The process starts with the hormone being released from a vesicle in the cell of a hormone-producing gland (“1”). The hormone diffuses from the extracellular space into the bloodstream (“2”) and then circulates throughout the body, diffusing out of the bloodstream (“3”) and binding with target cells that have a complementary receptor (“4”). After binding with the receptor, the message needs to be transduced through a signal transduction pathway (“5”) in the cytoplasm (“B”). The last molecule in this pathway (“6”) diffuses into the nucleus (“C”) through a nuclear pore, and then interacts with the cell’s DNA (“7”), either activating or deactivating genes.

3. Quiz: Hormones and Gene Regulation

[qwiz random=”true” qrecord_id=”sciencemusicvideosMeister1961-Hormones and Gene Regulation (M11)”]

[h] Hormones and Gene Regulation

[i]

[q json=”true” dataset_id=”SMV_Hormones and Gene Regulation (cell communication)|6229b971a1fff” question_number=”1″] In the diagram below, which letter represents the cell membrane?

[textentry single_char=”true”]

[c*] B

[f] Yes. “B” represents the membrane.

[c] *

[f] No. Here’s a hint. The signal comes from outside the cell, and, in the case of a steroid hormone, diffuses through the membrane. If “A” represents the cell exterior, which letter represents the membrane?
[!!!]+++question 53++++++[/!!!!]

[c] Enter letter

[q json=”true” dataset_id=”SMV_Hormones and Gene Regulation (cell communication)|6223c21329bff” question_number=”2″] In the diagram below, which letter could represent a steroid hormone (such as testosterone or estrogen)?

[textentry single_char=”true”]

[c*] F

[f] Yes. “F” represents a steroid hormone.

[c] *

[f] No. Here’s a hint. The signal comes from outside the cell, then diffuses through the membrane. If “A” represents the cell exterior, which letter could represent the signal that’s about to enter into the cell?
[!!!]+++question 54++++++[/!!!!]

[c] Enter letter

[q json=”true” dataset_id=”SMV_Hormones and Gene Regulation (cell communication)|621e5fb7aa7ff” question_number=”3″] In the diagram below, which letter could represent a cytoplasmic receptor (before it binds with the signal)?

[textentry single_char=”true”]

[c*] G

[f] Yes. “G” represents a cytoplasmic receptor.

[c] *

[f] No. Here’s a hint. The signal comes from outside the cell, then diffuses through the membrane, then binds with a cytoplasmic receptor. If “F” represents the signal, then what inside the cell could represent an empty receptor that the signal can bind with?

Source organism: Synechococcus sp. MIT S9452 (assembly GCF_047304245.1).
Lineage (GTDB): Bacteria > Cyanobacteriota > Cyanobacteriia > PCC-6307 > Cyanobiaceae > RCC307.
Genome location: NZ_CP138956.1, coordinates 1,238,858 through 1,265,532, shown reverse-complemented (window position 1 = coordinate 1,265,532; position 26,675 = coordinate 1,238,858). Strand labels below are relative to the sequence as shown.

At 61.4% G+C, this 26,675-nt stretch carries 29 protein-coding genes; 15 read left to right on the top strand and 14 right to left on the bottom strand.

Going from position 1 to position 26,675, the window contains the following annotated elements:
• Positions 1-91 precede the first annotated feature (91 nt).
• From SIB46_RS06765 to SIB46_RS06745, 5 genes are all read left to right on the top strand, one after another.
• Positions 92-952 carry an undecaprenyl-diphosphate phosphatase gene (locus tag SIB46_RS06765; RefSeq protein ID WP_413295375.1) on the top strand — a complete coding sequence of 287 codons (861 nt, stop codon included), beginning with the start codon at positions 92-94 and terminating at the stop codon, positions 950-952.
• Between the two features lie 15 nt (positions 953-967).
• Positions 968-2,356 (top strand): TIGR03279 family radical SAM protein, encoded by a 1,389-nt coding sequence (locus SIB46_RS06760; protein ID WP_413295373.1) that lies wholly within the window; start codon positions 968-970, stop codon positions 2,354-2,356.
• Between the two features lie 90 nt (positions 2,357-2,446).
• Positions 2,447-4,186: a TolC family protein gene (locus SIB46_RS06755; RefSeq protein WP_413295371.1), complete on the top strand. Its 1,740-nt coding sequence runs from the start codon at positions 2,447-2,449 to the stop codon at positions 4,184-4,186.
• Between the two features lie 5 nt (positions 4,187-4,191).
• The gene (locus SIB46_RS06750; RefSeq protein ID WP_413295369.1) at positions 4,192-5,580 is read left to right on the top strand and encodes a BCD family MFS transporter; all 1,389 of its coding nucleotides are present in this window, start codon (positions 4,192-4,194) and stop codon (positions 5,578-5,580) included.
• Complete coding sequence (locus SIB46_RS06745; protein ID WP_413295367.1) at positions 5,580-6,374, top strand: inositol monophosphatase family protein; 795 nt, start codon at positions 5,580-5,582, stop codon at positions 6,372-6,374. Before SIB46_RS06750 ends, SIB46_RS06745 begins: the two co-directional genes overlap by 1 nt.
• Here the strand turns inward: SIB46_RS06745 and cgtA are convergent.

[!!!]+++question 55++++++[/!!!!]

[c] Enter letter

[q json=”true” dataset_id=”SMV_Hormones and Gene Regulation (cell communication)|6217d356393ff” question_number=”4″] In the diagram below, which letter shows a receptor/hormone complex interacting with DNA?

[textentry single_char=”true”]

[c*] I

[f] Yes. “I” shows a receptor/hormone complex interacting with DNA.

[c] *

[f] No. Here’s a hint. The signal comes from outside the cell, then diffuses through the membrane, then binds with a cytoplasmic receptor, which then diffuses into the nucleus where it interacts with DNA. Find DNA inside the nucleus, figure out what the receptor is, and you’ll have your answer.
[!!!]+++question 56++++++[/!!!!]

[c] Enter letter

[q json=”true” dataset_id=”SMV_Hormones and Gene Regulation (cell communication)|6211b6b702bff” question_number=”5″] In the diagram below, which letter shows RNA that’s just been transcribed as a result of the hormone/receptor complex having interacted with the cell’s DNA?

[textentry single_char=”true”]

[c*] K

[f] Yes. “K” shows RNA that’s just been transcribed as a result of the hormone/receptor complex having interacted with the cell’s DNA.

[c] *

[f] No. Here’s a hint. “H” shows a receptor/hormone complex in the cytoplasm. Now, find DNA in the nucleus. Now, find a single stranded molecule that’s been produced as a result of the interaction between the receptor/hormone complex and DNA, and you’ll have your answer.
[!!!]+++question 57++++++[/!!!!]

[c] Enter letter

[q json=”true” dataset_id=”SMV_Hormones and Gene Regulation (cell communication)|620c545b837ff” question_number=”6″] In the diagram below, which letter shows a nuclear pore?

[textentry single_char=”true”]

[c*] E

[f] Yes. “E” shows a nuclear pore.

[c] *

[f] No. Here’s a hint. Nuclear pores are passageways for materials to enter and leave the nucleus. Find the nuclear membrane, and then locate a nuclear pore.
[!!!]+++question 58++++++[/!!!!]

[c] Enter letter

[q json=”true” dataset_id=”SMV_Hormones and Gene Regulation (cell communication)|6206a77e87bff” question_number=”7″] In the diagram below, which letter shows a ribosome?